Janae is a graduate student in the Developmental Psychology doctoral program at the University of North Carolina at Chapel Hill. She received her B.A. in Psychology and Women’s, Gender, and Sexuality Studies from Wake Forest University. Janae uses an intersectional lens to examine the impact of social inequalities on the well-being and identity development of marginalized groups, particularly LGBTQ youth of color. Focusing on community contexts, she is also interested in researching how inclusive communities and social support can facilitate positive development. In her free time, Janae enjoys writing stories, moshing at concerts, and reading books in tea shops.
Patrece Joseph is a Postdoctoral Research Fellow in the department of Health Behavior at UNC-Chapel Hill. Her research uses community-engaged methods to examine health socialization among Black and Brown adolescents, specifically how adolescents learn about health and make health-related decisions. She uses this information to guide the development and evaluation of culturally relevant and developmentally appropriate interventions that consider adolescents’ contexts and build on their strengths.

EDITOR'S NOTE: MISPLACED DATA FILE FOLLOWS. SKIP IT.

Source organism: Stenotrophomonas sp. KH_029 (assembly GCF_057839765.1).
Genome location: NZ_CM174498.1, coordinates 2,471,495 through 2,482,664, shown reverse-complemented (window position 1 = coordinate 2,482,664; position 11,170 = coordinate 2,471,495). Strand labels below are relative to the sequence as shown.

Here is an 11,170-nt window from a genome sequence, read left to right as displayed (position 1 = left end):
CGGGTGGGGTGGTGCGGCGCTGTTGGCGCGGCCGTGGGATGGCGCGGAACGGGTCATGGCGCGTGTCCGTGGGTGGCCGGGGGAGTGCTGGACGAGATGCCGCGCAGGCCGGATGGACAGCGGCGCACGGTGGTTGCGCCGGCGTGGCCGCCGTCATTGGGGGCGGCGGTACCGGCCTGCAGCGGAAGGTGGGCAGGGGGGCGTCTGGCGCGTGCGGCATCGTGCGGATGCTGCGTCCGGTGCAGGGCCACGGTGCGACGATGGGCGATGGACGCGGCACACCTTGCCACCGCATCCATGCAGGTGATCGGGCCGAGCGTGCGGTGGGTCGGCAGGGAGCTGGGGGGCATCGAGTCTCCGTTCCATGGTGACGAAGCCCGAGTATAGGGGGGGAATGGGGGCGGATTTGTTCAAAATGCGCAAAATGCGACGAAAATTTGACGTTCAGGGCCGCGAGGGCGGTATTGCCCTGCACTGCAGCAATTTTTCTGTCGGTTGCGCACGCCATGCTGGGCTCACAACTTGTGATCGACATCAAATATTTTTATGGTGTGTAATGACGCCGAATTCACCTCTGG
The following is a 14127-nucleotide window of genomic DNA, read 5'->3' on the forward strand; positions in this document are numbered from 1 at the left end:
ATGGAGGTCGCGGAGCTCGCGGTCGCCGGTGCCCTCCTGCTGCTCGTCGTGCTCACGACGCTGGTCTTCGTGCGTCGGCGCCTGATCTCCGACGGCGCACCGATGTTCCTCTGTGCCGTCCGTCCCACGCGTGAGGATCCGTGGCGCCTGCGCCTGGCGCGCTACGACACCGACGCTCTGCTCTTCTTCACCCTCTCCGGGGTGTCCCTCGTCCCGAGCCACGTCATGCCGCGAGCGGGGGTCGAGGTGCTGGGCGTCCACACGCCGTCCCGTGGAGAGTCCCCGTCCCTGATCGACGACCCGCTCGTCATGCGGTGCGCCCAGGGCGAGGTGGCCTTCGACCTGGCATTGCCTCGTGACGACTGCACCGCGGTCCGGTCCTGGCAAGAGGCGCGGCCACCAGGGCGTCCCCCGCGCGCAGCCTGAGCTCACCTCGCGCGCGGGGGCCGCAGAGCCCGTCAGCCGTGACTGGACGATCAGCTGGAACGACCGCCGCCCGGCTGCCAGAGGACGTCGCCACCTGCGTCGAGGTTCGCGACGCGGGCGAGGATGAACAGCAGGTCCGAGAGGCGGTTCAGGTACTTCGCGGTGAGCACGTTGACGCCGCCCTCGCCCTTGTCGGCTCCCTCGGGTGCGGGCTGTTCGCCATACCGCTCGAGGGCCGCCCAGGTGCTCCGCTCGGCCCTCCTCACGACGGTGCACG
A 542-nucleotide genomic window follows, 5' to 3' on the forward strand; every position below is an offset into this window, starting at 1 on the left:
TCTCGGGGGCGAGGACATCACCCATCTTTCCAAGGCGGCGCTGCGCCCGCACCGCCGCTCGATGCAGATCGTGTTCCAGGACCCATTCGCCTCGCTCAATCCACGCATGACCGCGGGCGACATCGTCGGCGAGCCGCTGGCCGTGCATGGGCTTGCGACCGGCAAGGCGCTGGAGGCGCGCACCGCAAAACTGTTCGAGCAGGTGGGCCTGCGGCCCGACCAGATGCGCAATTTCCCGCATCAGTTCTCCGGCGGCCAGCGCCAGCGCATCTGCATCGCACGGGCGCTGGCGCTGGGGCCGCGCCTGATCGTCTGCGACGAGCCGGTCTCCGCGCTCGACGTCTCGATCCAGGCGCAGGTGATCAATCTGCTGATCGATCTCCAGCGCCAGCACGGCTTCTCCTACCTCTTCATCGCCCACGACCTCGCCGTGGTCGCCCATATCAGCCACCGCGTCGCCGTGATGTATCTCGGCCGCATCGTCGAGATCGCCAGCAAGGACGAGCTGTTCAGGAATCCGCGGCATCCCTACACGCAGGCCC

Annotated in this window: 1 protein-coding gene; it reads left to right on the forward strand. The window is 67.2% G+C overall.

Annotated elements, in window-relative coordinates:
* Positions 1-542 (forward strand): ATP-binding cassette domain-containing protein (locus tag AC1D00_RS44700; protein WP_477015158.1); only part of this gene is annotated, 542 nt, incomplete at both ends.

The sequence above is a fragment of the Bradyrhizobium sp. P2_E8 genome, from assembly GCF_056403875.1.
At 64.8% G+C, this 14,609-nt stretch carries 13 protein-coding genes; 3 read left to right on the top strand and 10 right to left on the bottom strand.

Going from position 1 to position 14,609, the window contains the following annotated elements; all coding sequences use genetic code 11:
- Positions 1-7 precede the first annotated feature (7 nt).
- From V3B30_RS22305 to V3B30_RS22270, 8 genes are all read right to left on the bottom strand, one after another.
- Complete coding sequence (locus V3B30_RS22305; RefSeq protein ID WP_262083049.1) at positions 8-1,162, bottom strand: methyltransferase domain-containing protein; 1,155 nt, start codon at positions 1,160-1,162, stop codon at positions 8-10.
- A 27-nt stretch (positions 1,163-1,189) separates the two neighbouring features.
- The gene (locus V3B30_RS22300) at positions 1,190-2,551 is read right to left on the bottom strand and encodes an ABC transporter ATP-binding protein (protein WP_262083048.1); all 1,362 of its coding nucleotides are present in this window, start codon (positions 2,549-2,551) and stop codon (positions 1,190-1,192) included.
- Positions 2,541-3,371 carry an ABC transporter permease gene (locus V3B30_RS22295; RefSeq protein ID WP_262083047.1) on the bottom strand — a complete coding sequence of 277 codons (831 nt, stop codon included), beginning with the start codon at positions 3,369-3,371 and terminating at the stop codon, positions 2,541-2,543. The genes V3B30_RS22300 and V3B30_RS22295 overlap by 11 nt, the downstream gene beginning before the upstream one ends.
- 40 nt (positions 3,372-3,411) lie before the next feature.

Natalie is an undergraduate student from Los Angeles, CA studying Psychology at the University of North Carolina at Chapel Hill. Natalie’s honors thesis project is examining biculturalism, family relationships and wellbeing among Middle Eastern/North African (MENA) young adults. In her free time, Natalie enjoys cooking, learning salsa and bachata, and volunteering with children.
Sheba Hamouda is a senior at UNC-Chapel Hill, studying Human Development & Family Studies. Her research and professional interests are Black Maternal Health. She is from High Point, North Carolina and her favorite hobbies are choreographing dance routines, cooking and baking.
Tiosa is an undergraduate student majoring in Psychology and minoring in Creative Writing at the University of North Carolina at Chapel Hill. They are interested in exploring topics relating to identity development in Black LGBT+ populations, particularly trans and nonbinary Black youths. In his free time, Tiosa enjoys making zines, writing poetry,and crafting jewelry.